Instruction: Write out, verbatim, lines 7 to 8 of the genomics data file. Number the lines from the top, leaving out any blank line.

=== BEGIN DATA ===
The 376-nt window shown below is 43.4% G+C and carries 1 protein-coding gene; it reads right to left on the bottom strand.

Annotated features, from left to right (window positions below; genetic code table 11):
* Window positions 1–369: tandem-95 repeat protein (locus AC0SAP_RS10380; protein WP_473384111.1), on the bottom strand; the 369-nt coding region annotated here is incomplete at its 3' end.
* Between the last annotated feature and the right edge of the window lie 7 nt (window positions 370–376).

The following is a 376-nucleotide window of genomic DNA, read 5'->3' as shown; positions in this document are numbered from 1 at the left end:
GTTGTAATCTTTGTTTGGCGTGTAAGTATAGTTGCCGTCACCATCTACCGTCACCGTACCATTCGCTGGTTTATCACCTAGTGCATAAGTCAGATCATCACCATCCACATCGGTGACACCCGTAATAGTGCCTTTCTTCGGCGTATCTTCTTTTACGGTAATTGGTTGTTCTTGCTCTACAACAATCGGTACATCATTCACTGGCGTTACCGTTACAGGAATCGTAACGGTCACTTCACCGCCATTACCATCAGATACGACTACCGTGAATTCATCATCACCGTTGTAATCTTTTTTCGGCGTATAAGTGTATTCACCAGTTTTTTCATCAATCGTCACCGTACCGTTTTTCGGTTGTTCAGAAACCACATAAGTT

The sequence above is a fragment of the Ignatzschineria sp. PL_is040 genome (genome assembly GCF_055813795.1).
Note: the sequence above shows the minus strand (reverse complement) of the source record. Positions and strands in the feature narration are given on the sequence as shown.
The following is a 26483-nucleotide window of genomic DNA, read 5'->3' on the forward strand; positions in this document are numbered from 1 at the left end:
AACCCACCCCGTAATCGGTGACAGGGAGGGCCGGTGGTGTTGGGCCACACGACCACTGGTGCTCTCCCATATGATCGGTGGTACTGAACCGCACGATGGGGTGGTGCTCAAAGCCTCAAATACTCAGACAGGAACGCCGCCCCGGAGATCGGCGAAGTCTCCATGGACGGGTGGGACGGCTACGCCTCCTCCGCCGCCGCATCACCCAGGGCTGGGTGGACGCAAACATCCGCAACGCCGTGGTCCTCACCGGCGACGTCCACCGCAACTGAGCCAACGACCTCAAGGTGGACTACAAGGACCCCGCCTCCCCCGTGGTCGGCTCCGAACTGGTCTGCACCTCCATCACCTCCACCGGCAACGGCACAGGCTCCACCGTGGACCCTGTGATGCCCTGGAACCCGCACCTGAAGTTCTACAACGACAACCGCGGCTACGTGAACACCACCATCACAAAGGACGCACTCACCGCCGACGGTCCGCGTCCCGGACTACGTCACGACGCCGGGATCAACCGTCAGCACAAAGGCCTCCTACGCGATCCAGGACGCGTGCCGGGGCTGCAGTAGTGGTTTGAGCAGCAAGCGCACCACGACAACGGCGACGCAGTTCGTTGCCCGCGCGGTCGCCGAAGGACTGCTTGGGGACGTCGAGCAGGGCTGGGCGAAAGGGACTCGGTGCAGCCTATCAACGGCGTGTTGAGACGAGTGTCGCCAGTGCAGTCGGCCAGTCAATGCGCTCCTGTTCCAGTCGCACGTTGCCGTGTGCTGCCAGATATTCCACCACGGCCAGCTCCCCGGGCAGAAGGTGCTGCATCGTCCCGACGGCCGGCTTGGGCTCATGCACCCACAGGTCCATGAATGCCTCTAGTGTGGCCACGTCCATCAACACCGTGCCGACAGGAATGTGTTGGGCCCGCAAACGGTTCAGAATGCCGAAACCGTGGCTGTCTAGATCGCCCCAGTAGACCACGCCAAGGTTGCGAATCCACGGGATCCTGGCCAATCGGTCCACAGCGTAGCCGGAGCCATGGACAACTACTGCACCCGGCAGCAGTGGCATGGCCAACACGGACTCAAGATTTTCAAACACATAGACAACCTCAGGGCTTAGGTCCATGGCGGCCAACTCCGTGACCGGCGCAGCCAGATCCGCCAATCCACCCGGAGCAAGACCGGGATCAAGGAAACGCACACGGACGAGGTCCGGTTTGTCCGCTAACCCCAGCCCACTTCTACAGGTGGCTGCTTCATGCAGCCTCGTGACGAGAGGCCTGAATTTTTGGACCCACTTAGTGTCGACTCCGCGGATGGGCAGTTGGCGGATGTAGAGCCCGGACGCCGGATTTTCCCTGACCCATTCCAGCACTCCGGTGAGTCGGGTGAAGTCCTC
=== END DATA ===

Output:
The sequence above is a fragment of the Ignatzschineria sp. PL_is040 genome (genome assembly GCF_055813795.1).
Note: the sequence above shows the minus strand (reverse complement) of the source record. Positions and strands in the feature narration are given on the sequence as shown.